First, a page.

COROLLA, N.C. — Before you head for the beach, WRAL's Morning News is cruising the coast for a look at what is new and changing. In Currituck County, a zoning battle threatens to shut down a popular lighthouse.
The Currituck Beach Lighthouse stands 163-feet-tall, overlooking the north shore of the North Carolina coast. Each year, the lighthouse attracts more than 100,000 visitors. Many pay $6 to climb the 214 steps to the top.
Every 17 seconds, the lighthouse sends out a warning signal. Now, it is facing trouble of its own.
Stewards of the Currituck Beach Lighthouse say they have put millions into preserving the piece of history. County officials say the lighthouse is still out of date.
"We're not trying to shut them down. We're trying to help them to be able to meet the ordinances," county spokeswoman Diane Sawyer said.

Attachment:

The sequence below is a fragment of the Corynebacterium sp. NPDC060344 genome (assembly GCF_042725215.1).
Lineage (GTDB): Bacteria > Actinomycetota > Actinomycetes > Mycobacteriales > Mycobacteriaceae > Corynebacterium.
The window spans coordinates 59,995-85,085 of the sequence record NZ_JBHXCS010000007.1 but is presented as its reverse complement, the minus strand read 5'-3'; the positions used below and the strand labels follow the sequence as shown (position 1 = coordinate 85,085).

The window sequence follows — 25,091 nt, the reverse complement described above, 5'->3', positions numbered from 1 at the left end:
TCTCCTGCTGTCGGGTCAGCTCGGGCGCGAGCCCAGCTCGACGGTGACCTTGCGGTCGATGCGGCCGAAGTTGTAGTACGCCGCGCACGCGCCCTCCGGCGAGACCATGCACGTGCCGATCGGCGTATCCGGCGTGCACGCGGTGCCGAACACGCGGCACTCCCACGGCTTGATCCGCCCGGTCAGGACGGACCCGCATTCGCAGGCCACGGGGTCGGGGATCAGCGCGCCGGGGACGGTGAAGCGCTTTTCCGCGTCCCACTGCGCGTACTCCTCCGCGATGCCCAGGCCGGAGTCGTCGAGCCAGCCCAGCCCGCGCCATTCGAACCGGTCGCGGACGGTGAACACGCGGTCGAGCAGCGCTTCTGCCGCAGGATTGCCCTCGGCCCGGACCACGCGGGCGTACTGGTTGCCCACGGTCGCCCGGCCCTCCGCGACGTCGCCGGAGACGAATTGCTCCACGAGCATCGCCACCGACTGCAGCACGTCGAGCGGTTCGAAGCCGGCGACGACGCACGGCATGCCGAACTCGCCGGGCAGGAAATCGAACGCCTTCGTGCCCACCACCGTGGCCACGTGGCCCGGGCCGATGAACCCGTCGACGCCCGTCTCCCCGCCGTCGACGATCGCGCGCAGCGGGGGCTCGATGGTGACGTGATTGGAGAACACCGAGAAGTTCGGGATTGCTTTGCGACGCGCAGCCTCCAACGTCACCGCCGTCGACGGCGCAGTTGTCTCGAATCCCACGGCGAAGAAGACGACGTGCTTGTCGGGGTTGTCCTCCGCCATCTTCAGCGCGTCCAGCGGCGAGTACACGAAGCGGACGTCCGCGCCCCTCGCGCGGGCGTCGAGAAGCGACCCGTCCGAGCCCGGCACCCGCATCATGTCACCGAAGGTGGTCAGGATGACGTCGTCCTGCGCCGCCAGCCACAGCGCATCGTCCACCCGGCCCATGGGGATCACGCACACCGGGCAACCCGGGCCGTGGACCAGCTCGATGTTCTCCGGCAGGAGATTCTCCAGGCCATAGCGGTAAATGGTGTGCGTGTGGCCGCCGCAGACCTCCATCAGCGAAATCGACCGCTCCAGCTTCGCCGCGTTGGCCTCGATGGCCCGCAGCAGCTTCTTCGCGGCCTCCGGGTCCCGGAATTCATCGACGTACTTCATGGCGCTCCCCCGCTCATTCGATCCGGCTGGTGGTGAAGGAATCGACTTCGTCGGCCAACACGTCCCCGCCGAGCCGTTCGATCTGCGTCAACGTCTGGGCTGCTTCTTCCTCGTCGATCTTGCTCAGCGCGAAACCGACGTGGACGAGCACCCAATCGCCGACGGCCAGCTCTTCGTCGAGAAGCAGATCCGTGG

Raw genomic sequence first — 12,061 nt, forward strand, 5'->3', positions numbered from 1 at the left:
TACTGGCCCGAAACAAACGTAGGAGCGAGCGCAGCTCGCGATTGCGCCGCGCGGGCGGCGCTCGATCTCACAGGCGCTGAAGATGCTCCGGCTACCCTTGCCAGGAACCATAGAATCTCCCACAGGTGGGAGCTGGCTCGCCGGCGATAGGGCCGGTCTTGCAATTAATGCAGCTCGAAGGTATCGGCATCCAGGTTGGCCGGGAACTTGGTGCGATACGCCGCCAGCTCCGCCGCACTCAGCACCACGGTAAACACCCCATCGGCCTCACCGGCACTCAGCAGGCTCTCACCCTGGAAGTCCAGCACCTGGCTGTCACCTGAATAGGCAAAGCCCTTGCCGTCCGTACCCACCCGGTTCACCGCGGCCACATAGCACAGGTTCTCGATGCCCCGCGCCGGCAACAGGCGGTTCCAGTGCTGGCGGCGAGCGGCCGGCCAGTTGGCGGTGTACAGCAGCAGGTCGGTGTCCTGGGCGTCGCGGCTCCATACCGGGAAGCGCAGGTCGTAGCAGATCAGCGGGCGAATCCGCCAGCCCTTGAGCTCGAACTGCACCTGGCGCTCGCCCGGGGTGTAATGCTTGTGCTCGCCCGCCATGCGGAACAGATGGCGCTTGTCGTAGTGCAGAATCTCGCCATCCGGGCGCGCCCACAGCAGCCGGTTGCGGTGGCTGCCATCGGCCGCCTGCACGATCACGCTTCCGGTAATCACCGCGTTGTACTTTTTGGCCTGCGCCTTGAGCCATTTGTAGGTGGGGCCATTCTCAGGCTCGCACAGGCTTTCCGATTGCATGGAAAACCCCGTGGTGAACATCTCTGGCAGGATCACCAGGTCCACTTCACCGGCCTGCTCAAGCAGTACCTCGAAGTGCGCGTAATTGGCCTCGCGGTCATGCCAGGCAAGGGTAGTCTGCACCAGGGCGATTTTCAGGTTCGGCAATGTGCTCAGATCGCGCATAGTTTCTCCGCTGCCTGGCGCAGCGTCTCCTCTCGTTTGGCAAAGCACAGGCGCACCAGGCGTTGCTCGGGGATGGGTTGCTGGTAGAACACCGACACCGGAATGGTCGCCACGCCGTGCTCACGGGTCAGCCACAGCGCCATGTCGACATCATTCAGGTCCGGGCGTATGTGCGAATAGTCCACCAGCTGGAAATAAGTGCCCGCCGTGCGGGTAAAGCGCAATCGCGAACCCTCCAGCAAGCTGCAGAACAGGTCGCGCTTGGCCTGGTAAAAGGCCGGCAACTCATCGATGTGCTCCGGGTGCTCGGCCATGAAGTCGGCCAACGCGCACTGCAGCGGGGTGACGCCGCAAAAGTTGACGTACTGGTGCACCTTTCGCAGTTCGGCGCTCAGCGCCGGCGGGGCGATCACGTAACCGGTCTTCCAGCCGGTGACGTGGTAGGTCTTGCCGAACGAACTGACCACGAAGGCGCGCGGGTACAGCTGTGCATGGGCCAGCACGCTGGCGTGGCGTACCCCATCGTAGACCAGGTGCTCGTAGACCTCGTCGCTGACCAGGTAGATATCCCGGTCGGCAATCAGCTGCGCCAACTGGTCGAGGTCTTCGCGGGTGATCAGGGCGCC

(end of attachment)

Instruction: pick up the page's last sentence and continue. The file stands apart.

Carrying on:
Currituck County claims the lighthouse does not have enough parking or restrooms.
"You're going to have 100,000 visitors a year coming, and you only have a handful of parking spaces?" Sawyer said.
"They think there's some sort of giant amount of money waiting to be made here that could be diverted or used in other projects in the county," lighthouse keeper John Birkhold said.
Some locals say the issue goes beyond Port-O-Potties and parking. The county says the issue is not a ploy to gain ownership of the lighthouse.
Last fall, the federal government gave the lighthouse to the Outer Banks Conservationists. The county also wanted it -- to include it as part of the its tourist attractions.
"We've asked them repeatedly to come in and sit down with us so we can work through this issue," Sawyer said.
"Their thing is 'You're not working with us.' Well, that's far from the truth," Birkhold said.
The beloved lighthouse remains in the middle of a bitter custody dispute. If it is not resolved, the lighthouse could close.